The world thought he was nuts - after all, transmission of voice, picture, and electricity was unheard of at this time.

What they didn't know was that Tesla had already demonstrated the principles behind radio nearly ten years before Marconi's supposedinvention. In fact, in 1943 (the year Tesla died), the Supreme Court ruled that Marconi's patents were invalid due to Tesla's previousdescriptions. Still, most references do not credit Tesla with the invention of radio. (Sidenote: Marconi's radio did not transmit voices - it transmitted a signal - something Tesla had years before.)

At this point, the press started to exaggerate Tesla's claims. Tesla reported that he had received radio signals from Mars and Venus. Today we know that he was actually receiving the signals from distant stars, but too little was known about the universe at that time. Instead, the press had a field day with his "outrageous" claims.

In his Manhattan lab, Tesla made the earth into an electric tuning fork. He managed to get a steam-driven oscillator to vibrate at the same frequency as the ground beneath him (like Ella Fitgerald breaking the glass with her voice in those old Memorex commercials). The result? An earthquake on all the surrounding city blocks. The buildings trembled, the windows broke, and the plaster fell off the walls.

Tesla contended that, in theory, the same principle could be used to destroy the Empire State Building or even possibly split the Earth in two. Tesla had accurately determined the resonant frequencies of the Earth almost 60 years before science could confirm his results.

Don't think he didn't attempt something like splitting the Earth open (well, sort of).

In his Colorado Springs lab in 1899, he sent waves of energy all the way through the Earth, causing them to bounce back to the source (providing the theory for today's accurate earthquake seismic stations). When the waves came back, he added more electricity to it.

The result? The largest man-made lightning bolt ever recorded - 130 feet! - a world's record still unbroken! The accompanying thunder was heard 22 miles away. The entire meadow surrounding his lab had a strange blue glow, similar to that of St. Elmo's Fire.

But, this was only a warm-up for his real experiment! Unfortunately, he blew out the local power plant's equipment and he was never able to repeat the experiment.

At the beginning of World War I, the government desperately searched for a way to detect German submarines. The government put ThomasEdison in charge of the search for a good method. Tesla proposed the use of energy waves - what we know today as radar - to detect theseships. Edison rejected Tesla's idea as ludicrous and the world had to wait another 25 years until it was invented.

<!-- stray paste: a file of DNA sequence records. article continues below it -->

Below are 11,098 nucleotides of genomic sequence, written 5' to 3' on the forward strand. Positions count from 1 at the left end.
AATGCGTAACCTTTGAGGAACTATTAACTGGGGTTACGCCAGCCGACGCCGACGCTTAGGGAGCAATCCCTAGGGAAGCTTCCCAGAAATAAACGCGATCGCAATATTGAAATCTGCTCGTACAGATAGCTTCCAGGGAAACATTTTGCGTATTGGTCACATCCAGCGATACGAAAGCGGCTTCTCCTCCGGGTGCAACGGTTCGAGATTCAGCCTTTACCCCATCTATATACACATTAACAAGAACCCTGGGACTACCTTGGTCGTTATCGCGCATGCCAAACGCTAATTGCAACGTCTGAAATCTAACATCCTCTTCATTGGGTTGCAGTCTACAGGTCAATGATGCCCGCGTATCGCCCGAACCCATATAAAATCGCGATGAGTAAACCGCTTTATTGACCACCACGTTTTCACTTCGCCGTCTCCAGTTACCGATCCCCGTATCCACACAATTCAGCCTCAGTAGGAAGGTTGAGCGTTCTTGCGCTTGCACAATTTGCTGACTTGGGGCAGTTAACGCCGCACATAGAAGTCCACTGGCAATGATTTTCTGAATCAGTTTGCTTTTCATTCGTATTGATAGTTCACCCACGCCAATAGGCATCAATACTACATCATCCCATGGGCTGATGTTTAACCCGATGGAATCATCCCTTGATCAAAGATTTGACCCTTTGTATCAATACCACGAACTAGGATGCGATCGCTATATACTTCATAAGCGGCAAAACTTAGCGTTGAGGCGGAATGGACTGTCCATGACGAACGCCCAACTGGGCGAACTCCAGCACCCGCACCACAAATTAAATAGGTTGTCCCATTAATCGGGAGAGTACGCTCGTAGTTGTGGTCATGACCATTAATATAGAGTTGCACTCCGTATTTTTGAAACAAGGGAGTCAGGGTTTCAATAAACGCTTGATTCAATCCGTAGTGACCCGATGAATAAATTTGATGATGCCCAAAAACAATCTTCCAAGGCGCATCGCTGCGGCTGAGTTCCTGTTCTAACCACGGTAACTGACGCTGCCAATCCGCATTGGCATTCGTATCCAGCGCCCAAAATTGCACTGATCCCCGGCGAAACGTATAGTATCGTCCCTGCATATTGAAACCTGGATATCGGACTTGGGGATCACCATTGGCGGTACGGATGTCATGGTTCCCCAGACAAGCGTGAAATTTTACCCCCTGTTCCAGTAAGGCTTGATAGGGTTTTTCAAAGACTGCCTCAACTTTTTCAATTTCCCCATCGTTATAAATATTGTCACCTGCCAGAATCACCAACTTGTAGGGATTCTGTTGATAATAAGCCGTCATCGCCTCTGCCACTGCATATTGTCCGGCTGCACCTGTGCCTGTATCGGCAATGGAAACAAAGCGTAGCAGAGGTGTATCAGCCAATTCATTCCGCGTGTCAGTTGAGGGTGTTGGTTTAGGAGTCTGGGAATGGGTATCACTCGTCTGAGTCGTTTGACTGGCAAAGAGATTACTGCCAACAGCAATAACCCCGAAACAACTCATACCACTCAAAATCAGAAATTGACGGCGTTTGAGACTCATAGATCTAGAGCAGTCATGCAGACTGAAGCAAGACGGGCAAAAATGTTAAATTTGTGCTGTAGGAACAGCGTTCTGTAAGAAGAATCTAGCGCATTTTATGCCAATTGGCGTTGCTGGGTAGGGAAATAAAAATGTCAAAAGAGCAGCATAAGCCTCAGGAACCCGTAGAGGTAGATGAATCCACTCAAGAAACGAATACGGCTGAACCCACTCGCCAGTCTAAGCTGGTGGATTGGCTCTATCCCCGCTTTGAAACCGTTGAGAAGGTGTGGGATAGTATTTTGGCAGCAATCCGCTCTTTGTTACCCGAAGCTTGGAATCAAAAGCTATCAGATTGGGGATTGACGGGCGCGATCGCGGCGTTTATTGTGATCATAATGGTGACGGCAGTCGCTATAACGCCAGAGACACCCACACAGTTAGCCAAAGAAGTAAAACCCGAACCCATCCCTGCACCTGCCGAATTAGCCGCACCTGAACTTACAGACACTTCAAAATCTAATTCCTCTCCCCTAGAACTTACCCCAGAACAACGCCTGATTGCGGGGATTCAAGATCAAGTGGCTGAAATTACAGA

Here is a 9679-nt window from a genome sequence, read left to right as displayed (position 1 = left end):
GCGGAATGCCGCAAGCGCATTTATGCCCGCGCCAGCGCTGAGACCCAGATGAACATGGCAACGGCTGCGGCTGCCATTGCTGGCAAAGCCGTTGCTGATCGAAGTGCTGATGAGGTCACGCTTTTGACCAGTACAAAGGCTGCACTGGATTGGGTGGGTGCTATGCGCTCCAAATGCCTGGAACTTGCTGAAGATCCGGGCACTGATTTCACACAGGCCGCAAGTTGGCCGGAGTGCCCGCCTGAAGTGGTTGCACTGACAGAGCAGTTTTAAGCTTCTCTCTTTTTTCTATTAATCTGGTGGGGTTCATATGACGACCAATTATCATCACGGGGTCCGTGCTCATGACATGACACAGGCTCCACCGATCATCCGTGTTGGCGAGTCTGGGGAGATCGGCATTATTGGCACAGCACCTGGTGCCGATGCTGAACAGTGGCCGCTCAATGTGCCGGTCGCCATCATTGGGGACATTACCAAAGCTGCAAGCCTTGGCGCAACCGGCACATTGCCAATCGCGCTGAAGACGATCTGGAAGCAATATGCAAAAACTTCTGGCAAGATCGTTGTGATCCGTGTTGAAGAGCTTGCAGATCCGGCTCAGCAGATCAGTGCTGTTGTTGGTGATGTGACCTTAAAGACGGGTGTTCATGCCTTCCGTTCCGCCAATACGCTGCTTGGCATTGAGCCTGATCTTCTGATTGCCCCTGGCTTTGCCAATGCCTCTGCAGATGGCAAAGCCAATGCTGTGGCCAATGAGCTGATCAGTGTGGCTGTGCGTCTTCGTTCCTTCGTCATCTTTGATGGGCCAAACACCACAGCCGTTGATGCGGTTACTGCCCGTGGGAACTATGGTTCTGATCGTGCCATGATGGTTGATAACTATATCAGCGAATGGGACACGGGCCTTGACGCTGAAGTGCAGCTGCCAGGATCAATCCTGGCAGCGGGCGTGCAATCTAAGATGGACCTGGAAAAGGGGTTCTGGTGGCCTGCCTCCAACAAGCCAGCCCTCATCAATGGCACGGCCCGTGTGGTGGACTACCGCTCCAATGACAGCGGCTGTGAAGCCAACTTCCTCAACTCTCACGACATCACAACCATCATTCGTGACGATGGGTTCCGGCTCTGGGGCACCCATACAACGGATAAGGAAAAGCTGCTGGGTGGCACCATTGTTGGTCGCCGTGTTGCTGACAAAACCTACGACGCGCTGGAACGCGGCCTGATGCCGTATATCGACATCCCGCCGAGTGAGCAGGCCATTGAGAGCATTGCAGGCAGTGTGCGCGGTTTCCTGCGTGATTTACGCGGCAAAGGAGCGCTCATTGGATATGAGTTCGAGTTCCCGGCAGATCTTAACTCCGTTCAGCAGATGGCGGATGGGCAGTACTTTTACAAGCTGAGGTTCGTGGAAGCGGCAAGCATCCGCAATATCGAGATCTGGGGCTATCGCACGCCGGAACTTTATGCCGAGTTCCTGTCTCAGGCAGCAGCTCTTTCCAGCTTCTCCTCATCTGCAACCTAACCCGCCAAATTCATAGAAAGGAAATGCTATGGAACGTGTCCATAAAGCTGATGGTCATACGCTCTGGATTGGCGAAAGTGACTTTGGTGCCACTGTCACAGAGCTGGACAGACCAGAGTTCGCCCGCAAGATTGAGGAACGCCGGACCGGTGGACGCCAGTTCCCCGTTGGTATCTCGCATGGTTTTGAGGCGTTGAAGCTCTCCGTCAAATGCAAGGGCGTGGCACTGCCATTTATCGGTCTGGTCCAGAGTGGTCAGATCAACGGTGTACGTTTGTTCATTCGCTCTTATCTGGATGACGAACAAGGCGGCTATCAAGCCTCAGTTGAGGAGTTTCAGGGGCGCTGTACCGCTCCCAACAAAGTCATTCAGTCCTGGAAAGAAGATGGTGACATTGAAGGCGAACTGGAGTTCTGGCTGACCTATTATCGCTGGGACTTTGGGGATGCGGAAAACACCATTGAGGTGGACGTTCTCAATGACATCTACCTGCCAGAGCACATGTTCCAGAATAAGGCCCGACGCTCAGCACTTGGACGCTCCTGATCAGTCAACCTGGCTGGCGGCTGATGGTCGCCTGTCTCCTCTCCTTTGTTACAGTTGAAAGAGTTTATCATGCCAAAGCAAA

His reward for a lifetime of creativity? The prized (to everyone but Tesla) Edison Medal! A real slap in the face after all the verbal abuse Tesla took from Edison.

The stories go on and on.

Industry's attempt (obviously very successful) to purge him from the scientific literature had driven him into exile for nearly twenty years. Lacking capital, he was forced to place his untested theories into countless notebooks.

The man who invented the modern world died nearly penniless at age 86 on January 7, 1943. More than two thousand people attended hisfuneral.

In his lifetime, Tesla received over 800 different patents. He probably would have exceeded Edison's record number if he wasn'talways broke - he could afford very few patent applications during the last thirty years of his life. Unlike Edison, Tesla was an originalthinker whose ideas typically had no precedent in science.

Unfortunately, the world does not financially reward people of Tesla's originality. We only award those that take these concepts and turn them into a refined, useful product.

Scientists today continue to scour through his notes. Many of his far flung theories are just now being proven by our top scientists. For example, the Tesla bladeless disk turbine engine that he designed, when coupled with modern materials, is proving to be among the most efficient motors ever designed. His 1901 patented experiments with cryogenic liquids and electricity provide the foundation for modern superconductors. He talked about experiments that suggested particles with fractional charges of an electron - something that scientists in 1977 finally discovered - quarks!


Maybe history will finally recognize a true genius when it sees one.

Nikola Tesla - Inventor, Engineer, Scientist.

A fantastic summary of the life and times of this great man.

Additional links plus photographs of Tesla's work. Worth checking out.

Biography: Nikola Tesla 1856-1943
A nice summary of Nikola Tesla's accomplishments. Includes a rarely
seen photograph of Tesla at age 77.

Bill Beaty's Tesla Page
A very good list of links to Tesla and Tesla related sites.

Nikola Tesla Lecture and Slide Program
A collection of rare and unusual photographs presented at a talk by
Ray Duquesne.

The War of the Currents
Excellent story on the forgotten AC-DC battle between Edison and
Tesla. Worth reading.

Use your favorite search engine to search out more information on
Tesla. A recent check of Alta Vista returned over 900 documents with
an exact match.

Be sure to read the excellent book Tesla: Man Out of Time by Margaret
Cheney (1981, Dell Publishing).

Barnes and Noble publish two books written by Tesla himself.
The first, "My Inventions" (1982) is a compilation of six articles
written by Tesla for the magazine "Electrical Experimenter" in 1919.
The second, "The Inventions, Researches, and Writings of Nikola Tesla"
(1995) is a reprint of an 1893 book on Telsa's landmark work and is
very technical in nature.

Would you like to learn more about the greatest inventor that ever lived?  Go HERE.